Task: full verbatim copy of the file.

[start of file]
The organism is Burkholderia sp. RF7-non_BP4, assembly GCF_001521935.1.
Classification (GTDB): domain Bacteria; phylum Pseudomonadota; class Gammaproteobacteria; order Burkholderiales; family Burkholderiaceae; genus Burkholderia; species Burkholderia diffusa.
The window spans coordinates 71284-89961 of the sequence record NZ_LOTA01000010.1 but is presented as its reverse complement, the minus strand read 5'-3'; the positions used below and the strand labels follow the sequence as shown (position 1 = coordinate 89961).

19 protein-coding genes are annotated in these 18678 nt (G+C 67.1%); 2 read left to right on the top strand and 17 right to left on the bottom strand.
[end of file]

The organism is Burkholderia sp. RF7-non_BP4, assembly GCF_001521935.1.
Classification (GTDB): domain Bacteria; phylum Pseudomonadota; class Gammaproteobacteria; order Burkholderiales; family Burkholderiaceae; genus Burkholderia; species Burkholderia diffusa.
The window spans coordinates 71284-89961 of the sequence record NZ_LOTA01000010.1 but is presented as its reverse complement, the minus strand read 5'-3'; the positions used below and the strand labels follow the sequence as shown (position 1 = coordinate 89961).

19 protein-coding genes are annotated in these 18678 nt (G+C 67.1%); 2 read left to right on the top strand and 17 right to left on the bottom strand.